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FT - In Lebu Bunia - Bangladeshi Village - What's Not Washed Away Is Awash In Salt As Sea Rises

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hatrack Donating Member (1000+ posts) Send PM | Profile | Ignore Tue Sep-22-09 12:17 PM
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FT - In Lebu Bunia - Bangladeshi Village - What's Not Washed Away Is Awash In Salt As Sea Rises
Over his 45 years, Siddique Ur-Rahman, a Bangladeshi rice farmer, has watched as his world has been gradually swallowed by water. During his youth his family cultivated 7.2 acres along the Kholpotua river, a waterway then so narrow that villagers standing on one bank could call across to those on the other side. But as the riverbed silted up, the waters rose and spread, submerging vast swathes of low-lying paddy land, including Mr Rahmans familys fields.

By 1997, Mr Rahman had started working in shrimp farms fed by the Kholpotuas waters, which had grown increasingly saline as rising sea levels pushed salty water deeper into Bangladeshs low-lying river deltas. Then, in May this year, southern Bangladesh was battered by cyclone Aila and a tidal surge, which destroyed 1,700km of embankments, including those protecting Mr Rahmans village of Lebu Bunia. Villagers homes, livestock and belongings were all washed away. Today, Mr Rahman and 73 other shell-shocked families from Lebu Bunia live on the narrow finger of the embankments remains, as do nearly 1m other Aila survivors. Twice each day at high tide, water rushes over their ruined lands making it impossible for them to rebuild their homes. Each month at full moon the water rises so high it almost engulfs the embankment.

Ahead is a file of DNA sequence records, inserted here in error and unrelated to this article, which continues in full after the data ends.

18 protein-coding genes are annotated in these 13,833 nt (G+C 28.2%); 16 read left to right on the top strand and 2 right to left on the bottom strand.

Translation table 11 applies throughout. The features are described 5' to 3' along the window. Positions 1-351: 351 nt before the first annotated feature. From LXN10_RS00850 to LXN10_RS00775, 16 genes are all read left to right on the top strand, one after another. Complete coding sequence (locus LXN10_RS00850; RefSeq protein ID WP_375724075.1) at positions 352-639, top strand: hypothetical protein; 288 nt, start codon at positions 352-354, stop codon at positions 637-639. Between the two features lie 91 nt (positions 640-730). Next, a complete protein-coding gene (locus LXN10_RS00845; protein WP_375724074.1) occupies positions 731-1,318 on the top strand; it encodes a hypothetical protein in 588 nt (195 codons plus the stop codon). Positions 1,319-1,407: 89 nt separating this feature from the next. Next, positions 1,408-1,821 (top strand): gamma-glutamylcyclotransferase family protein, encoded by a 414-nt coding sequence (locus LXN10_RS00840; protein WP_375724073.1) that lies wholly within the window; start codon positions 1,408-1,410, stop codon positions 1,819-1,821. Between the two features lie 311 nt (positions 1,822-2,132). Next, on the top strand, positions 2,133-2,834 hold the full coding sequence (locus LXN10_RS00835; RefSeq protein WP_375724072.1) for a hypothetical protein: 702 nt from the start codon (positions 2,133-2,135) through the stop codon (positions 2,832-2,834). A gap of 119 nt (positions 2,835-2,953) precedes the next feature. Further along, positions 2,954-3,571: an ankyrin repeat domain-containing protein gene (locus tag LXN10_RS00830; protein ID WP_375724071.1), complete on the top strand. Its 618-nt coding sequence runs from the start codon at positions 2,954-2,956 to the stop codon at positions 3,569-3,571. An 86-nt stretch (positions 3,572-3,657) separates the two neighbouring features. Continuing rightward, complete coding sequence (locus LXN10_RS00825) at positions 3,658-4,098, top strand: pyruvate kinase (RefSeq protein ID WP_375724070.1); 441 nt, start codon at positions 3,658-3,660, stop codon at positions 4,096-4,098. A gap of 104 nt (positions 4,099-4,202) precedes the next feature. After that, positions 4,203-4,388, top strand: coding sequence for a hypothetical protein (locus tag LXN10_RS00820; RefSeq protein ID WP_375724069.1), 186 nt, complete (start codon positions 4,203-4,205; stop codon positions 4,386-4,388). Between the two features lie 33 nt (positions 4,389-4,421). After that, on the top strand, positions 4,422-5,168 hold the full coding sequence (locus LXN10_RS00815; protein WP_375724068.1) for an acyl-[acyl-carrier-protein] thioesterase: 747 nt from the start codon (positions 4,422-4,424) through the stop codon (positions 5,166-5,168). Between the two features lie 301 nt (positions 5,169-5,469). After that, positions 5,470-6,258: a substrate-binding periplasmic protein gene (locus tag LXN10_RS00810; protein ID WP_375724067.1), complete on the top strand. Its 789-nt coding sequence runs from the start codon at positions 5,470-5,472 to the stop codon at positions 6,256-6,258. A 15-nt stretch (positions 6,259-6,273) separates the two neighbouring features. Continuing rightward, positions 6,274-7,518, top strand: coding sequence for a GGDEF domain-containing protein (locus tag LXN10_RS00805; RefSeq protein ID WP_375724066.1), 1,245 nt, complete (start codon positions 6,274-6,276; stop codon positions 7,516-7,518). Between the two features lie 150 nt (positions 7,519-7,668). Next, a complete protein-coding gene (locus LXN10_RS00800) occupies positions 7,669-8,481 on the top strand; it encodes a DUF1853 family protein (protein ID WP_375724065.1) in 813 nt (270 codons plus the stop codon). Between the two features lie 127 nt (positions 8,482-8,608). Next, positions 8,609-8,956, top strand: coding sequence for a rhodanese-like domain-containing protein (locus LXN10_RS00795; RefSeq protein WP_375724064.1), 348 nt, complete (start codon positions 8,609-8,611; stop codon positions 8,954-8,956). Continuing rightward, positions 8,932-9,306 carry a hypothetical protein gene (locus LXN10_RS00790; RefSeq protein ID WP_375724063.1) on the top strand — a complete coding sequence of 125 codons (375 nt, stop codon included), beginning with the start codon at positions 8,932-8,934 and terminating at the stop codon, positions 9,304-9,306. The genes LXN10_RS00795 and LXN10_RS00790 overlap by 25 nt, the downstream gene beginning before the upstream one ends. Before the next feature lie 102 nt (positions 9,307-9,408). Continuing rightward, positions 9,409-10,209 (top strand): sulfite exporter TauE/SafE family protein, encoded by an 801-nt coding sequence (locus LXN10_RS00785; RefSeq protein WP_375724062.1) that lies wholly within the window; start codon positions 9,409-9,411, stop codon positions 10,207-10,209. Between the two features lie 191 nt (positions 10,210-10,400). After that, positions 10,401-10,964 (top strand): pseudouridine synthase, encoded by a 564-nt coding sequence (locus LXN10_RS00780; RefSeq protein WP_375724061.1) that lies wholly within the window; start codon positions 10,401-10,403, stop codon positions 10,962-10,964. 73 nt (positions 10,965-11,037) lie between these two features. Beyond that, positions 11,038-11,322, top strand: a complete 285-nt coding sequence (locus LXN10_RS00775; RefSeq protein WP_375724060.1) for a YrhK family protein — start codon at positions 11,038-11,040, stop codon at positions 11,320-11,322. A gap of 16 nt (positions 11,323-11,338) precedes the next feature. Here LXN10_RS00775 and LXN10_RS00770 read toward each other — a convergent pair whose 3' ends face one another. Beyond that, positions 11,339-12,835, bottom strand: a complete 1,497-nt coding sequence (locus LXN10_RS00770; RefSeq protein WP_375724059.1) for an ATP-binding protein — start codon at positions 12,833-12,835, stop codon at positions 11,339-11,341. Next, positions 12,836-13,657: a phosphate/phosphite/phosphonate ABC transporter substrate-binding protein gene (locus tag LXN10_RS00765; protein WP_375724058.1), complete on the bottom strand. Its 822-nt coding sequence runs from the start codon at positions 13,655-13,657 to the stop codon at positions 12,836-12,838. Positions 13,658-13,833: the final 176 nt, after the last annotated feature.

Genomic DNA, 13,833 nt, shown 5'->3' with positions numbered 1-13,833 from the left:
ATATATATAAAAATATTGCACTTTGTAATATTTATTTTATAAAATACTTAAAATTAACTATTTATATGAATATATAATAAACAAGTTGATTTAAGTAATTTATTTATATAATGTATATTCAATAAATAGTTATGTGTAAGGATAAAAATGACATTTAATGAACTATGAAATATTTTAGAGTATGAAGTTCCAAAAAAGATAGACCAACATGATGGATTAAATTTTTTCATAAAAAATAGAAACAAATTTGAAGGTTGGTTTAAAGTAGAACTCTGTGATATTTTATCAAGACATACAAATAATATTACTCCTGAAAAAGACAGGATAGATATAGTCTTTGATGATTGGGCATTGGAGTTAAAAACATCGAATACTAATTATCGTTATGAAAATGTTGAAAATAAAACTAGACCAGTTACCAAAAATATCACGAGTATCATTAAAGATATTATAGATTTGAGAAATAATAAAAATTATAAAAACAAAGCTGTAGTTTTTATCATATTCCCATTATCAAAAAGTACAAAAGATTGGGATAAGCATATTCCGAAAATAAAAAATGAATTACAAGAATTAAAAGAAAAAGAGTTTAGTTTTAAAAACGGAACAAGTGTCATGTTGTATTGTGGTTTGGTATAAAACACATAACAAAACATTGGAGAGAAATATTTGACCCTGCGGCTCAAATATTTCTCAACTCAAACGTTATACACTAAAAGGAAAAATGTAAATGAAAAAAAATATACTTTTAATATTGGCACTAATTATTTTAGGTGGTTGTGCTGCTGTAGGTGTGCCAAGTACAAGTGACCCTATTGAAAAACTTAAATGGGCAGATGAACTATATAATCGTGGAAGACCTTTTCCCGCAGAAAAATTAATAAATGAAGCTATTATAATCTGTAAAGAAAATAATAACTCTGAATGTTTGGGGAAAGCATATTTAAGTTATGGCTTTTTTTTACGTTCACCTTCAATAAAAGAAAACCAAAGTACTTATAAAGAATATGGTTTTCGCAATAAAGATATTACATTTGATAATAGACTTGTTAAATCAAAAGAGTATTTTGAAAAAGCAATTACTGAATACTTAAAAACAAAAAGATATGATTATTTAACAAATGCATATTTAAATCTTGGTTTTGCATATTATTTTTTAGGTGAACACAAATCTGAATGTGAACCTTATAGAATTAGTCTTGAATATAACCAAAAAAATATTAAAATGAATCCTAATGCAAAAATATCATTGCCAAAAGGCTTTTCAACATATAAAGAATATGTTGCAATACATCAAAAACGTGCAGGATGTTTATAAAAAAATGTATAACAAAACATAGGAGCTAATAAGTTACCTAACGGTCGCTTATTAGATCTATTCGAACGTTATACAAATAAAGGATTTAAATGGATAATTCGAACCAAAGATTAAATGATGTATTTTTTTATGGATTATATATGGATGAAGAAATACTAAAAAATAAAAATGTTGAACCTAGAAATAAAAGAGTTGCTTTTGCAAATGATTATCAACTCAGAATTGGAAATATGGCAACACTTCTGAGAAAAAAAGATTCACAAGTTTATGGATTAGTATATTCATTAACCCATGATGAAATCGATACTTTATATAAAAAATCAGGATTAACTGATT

Lebu Bunia with its ruined lands and desperate survivors offers an alarming glimpse into a possible future if the international community fails to agree a meaningful plan to tackle global warming in the coming months. Tropical island nations such as the Maldives, an Indian Ocean holiday paradise, have been well recognised for their extreme vulnerability to the effects of global warming, especially after Mohamed Nasheed, the Maldives media-savvy president, vowed to set aside some of the archipelagos $1bn annual tourist revenues to purchase a new homeland for his countrys 300,000 citizens.

But the human dislocation that unchecked global warming could cause in the Maldives is dwarfed by the scale of the threat to Bangladesh, one of the worlds most densely populated countries. Scientists see it as the nation that will be hardest hit by the consequences of climate change.

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